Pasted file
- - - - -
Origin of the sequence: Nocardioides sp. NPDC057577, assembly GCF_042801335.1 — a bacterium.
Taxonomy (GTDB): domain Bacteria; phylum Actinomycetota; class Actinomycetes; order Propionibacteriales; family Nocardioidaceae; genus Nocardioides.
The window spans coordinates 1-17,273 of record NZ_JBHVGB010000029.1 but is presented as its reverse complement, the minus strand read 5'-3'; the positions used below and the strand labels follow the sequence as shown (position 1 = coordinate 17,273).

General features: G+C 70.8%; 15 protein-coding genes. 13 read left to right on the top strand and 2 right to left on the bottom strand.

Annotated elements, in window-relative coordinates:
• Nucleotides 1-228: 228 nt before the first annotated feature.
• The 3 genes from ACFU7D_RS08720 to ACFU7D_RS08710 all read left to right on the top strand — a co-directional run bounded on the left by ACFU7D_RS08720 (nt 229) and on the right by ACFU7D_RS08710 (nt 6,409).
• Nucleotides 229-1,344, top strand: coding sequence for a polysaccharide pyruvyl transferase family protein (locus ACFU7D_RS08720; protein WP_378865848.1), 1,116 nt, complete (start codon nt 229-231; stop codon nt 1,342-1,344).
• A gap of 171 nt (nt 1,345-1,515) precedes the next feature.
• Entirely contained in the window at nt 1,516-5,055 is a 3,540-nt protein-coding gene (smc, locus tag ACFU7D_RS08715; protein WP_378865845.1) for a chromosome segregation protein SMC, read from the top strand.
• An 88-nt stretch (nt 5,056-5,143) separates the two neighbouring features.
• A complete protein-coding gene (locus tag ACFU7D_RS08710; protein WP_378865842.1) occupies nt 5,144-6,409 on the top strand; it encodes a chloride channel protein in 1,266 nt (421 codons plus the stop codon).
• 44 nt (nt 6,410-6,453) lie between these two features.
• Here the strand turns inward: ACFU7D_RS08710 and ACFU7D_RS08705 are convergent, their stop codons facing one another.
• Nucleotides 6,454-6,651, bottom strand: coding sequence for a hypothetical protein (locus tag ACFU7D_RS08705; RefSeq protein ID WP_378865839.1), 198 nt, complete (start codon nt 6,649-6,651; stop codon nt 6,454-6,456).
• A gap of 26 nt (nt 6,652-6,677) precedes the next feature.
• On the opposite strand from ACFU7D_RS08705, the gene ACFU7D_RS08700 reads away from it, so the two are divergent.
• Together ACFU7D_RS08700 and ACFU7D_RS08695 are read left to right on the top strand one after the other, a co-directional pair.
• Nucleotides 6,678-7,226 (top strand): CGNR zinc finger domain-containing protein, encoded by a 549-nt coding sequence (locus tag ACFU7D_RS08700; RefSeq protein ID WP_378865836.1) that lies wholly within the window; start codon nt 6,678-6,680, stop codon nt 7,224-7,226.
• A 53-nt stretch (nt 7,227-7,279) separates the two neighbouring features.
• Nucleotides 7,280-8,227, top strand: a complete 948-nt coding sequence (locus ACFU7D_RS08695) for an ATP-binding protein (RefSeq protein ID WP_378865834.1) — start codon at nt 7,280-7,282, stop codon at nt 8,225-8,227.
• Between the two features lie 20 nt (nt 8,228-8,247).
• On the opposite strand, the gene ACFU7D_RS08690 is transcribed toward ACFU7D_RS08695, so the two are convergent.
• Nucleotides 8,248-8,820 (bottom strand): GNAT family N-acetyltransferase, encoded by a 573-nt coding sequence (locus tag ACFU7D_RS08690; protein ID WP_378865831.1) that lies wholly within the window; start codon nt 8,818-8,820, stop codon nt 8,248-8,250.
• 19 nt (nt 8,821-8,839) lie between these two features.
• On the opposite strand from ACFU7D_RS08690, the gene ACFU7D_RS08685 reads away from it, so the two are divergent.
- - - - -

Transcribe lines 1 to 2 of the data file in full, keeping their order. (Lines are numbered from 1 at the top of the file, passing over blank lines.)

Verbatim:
Origin of the sequence: Nocardioides sp. NPDC057577, assembly GCF_042801335.1 — a bacterium.
Taxonomy (GTDB): domain Bacteria; phylum Actinomycetota; class Actinomycetes; order Propionibacteriales; family Nocardioidaceae; genus Nocardioides.